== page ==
Tuesday, November 24, 2015

2016 Honda NC750S, NC750X are now Euro4 compliant, also get other minor updates

The 2016 Honda NC750S is relaxed, gentle, commuter-friendly motorcycle that's ideal for beginners

Honda have updated the NC750S for 2016, with extensive tweaks to its parallel-twin engine to make it Euro4 compliant. The bike also gets a new LCD instrument panel, LED lighting, software updates to its automatic dual clutch transmission (DCT, with an M mode for manual clutchless gearshifts and S for automatic shifting) and a new exhaust system. The bike’s ‘fuel tank’ is actually a 21-litre storage compartment that can accommodate a full-face helmet, and this feature remains useful as ever.

The DCT used on the 2016 NC750S now features ‘Adaptive Clutch Capability Control,’ which manages the amount of clutch torque transmitted. This adds a natural ‘feathered’ clutch feel when opening or shutting off the throttle, for a smoother ride. Further refinements include faster operation of the N-D switch on turning on the ignition and a control system in AT mode for gauging the angle of ascent or descent, and adapting the shift pattern accordingly. Very smart and, indeed, very Honda.

The NC750S’s liquid-cooled, SOHC, 8-valve 745cc parallel-twin produces 54bhp and 68Nm of torque, and with Honda’s advanced PGM-FI system, is able to return 28.6kpl in terms of fuel efficiency. With its 14.1-litre underseat fuel tank, the bike has a range of 400km. Colour options for the 2016 Honda NC750S include black, white and red. There’s also two special edition options – a graphite black, with LED headlamp, additional red stripes, two-tone seat and red wheels, and a special edition matt gray metallic with LED headlamp, additional stripes, two-tone seat and silver frame.

65947 16 YM NC750 S65948 16 YM NC750 S65954 16 YM NC750 S65961 16 YM NC750 S65963 16 YM NC750 S65965 16 YM NC750 S65966 16 YM NC750 S65967 16 YM NC750 S65968 16 YM NC750 S65970 16 YM NC750 S66208 16 YM NC750 S66209 16 YM NC750 S66210 16 YM NC750 S66211 16 YM NC750 S66212 16 YM NC750 S66213 16 YM NC750 S

The bike’s diamond-type steel tube chassis remains unchanged, while suspension duties on the NC750S are handled by a 41mm telescopic fork at front and Honda’s Pro-Link monoshock at the back. A single 320mm brake disc at the front, with 2-piston calliper, and single 240mm disc at the back provide adequate stopping power, while 2-channel ABS is standard. The bike rolls on 17-inch alloy wheels, shod with 120/70 (front) and 160/60 (rear) ZR-rated tyres. Kerb weight for the NC is 217kg and 227kg with the optional DCT.

Honda are offering a range of accessories for the new NC750S, including a rear rack, 35-litre top box, 29-litre panniers, inner bags, centre-stand, 5-stage heated grips, U-lock and AC charging socket.

64975 16 YM NC750 X64976 16 YM NC750 X64977 16 YM NC750 X64978 16 YM NC750 X64980 16 YM NC750 X65971 16 YM NC750 X65973 16 YM NC750 X65975 16 YM NC750 X65977 16 YM NC750 X65980 16 YM NC750 X65982 16 YM NC750 X65984 16 YM NC750 X65985 16 YM NC750 X65997 16 YM NC750 X65999 16 YM NC750 X66001 16 YM NC750 X66003 16 YM NC750 X66006 16 YM NC750 X
The 2016 Honda NC750X is visually a bit more interesting than its pure-Vanilla NC750S sibling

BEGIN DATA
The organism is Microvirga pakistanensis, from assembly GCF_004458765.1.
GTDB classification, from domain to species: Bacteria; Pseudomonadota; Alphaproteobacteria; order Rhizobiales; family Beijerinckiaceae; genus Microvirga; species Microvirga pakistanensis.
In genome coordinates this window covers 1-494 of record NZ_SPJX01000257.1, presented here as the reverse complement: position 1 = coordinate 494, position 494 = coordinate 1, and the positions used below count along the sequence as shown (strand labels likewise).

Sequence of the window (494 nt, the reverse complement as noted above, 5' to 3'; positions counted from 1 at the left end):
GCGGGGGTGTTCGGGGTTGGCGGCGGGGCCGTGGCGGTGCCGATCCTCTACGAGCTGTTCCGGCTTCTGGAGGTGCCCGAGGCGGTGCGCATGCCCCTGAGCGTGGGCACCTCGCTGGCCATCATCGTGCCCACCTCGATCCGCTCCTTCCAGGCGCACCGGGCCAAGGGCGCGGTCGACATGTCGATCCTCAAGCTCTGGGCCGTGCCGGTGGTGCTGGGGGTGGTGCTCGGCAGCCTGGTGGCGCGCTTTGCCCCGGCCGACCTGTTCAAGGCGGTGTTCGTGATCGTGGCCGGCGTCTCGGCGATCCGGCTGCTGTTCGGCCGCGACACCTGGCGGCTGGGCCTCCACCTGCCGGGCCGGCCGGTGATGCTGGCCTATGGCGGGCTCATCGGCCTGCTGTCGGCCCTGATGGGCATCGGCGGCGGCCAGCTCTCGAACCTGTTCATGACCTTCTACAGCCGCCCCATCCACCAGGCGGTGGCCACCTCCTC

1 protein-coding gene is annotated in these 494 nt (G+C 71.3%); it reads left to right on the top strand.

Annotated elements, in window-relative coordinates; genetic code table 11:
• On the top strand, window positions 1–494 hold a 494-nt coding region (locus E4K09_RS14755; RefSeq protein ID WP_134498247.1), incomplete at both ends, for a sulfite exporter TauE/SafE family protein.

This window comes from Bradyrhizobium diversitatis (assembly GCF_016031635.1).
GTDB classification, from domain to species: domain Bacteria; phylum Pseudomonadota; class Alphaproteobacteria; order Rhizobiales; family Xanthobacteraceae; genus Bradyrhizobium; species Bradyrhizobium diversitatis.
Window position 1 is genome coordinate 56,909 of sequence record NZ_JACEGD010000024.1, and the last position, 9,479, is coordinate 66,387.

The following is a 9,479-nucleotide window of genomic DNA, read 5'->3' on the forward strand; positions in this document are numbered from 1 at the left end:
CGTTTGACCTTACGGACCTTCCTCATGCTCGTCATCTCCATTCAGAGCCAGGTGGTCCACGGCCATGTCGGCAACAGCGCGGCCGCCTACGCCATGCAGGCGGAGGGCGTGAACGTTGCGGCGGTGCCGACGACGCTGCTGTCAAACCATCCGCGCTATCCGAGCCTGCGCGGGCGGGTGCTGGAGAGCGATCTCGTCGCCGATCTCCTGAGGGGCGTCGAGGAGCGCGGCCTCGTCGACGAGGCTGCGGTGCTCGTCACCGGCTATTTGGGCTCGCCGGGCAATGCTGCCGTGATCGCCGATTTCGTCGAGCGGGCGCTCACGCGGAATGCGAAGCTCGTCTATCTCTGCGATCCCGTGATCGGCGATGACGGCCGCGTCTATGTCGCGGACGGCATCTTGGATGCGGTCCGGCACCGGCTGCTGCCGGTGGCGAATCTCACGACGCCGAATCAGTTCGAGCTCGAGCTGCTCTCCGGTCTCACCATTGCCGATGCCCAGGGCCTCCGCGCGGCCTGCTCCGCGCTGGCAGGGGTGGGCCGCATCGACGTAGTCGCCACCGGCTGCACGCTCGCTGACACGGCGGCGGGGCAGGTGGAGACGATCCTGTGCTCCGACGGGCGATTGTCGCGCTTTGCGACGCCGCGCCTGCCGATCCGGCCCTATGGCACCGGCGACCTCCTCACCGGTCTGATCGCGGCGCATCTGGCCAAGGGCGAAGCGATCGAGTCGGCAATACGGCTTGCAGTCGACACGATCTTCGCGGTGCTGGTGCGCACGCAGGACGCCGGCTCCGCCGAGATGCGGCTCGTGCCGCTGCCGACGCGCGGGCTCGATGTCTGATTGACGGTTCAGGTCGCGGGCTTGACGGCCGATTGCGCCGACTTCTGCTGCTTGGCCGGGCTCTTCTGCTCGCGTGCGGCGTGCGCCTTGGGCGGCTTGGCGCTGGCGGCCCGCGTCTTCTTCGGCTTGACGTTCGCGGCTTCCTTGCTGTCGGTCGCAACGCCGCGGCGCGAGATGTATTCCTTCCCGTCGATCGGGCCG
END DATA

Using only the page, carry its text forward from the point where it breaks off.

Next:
Like the NC750S, the 2016 Honda NC750X also gets a mild styling update, Euro4 compliance for its 745cc parallel-twin, LED lights, updated software for its (optional) DCT, LCD instrumentation and a new exhaust system. The 750X also gets revised front suspension settings on its Showa fork, an bigger storage compartment, a bigger windscreen for better wind protection, a lighter clutch (on the non-DCT version), and preload-adjustable rear monoshock.

The Honda NC750X, which is styled to look like a dual-purpose, on/off-road adventure tourer, is actually purely a street bike, with no real off-road capability at all. The bike even rides on 17-inch wheel (front & rear) and is shod with street rubber. Still, the adventure bike styling cues are appreciated by many, and we like the 750X better than its 750S sibling. The NC750X is a tiny bit heavier than the 750S, with a kerb weight of 220kg for the standard model and 230kg for the DCT-equipped version.

No comments:



2WD AC Schnitzer AJS Akrapovic all-wheel-drive Alpinestars AMG Aprilia Ariel Audi Avinton Bajaj Barry Sheene Benelli Bianchi Bimota BMW Bosch Brammo Brembo Britten BSA Buell Bultaco Cagiva Campagna Can-Am Carver Casey Stoner Caterham Chinese bikes Classics Concept Bike Confederate CRandS Custom-built Dainese Derbi Diesel Ducati Eddie Lawson EICMA 2008 EICMA 2009 EICMA 2012 EICMA 2013 EICMA 2014 EICMA 2015 EICMA 2016 Electric Ferrari Fischer flying machines Freddie Spencer Giacomo Agostini Gilera Harley-Davidson Helmets Henderson Hero Motocorp Hesketh Honda Horex Husqvarna Hybrid Hyosung Ilmor Indian Intermot 2012 Intermot 2014 Intermot 2016 Interviews Isle of Man TT Jawa Jay Leno Jeremy Burgess Kawasaki Kevin Schwantz KTM Lamborghini Lambretta Laverda Lazareth Lotus Mahindra Malaguti Markus Hofmann McLaren Mercedes-Benz Mick Doohan Midual Millepercento Mission Motors Mondial Morbidelli Morgan Moriwaki Moto Guzzi Moto Morini Moto2 Moto3 MotoCzysz MotoGP MotoGP-2007 MotoGP-2008 MotoGP-2009 MotoGP-2010 Motorcycle Design Motus MTT MV Agusta MZ News Nissan Norton NSU Peraves Petronas Peugeot Photography Piaggio Porsche Quad Renard Renault Riding Impressions Roehr Ronax Ronin Rotary Royal Enfield Scooters Segway Shootouts Short Films Skills Specials stunt riding Supercharged Suter Suzuki Toyota Travel trike Triumph Turbo TVS Two-stroke Ural V10 V12 V4 V6 V8 Valentino Rossi Velocette Vespa Victory Vincent Volkswagen Voxan Vyrus Wakan Wayne Gardner Wayne Rainey Wunderlich Yamaha Yoshimura Zagato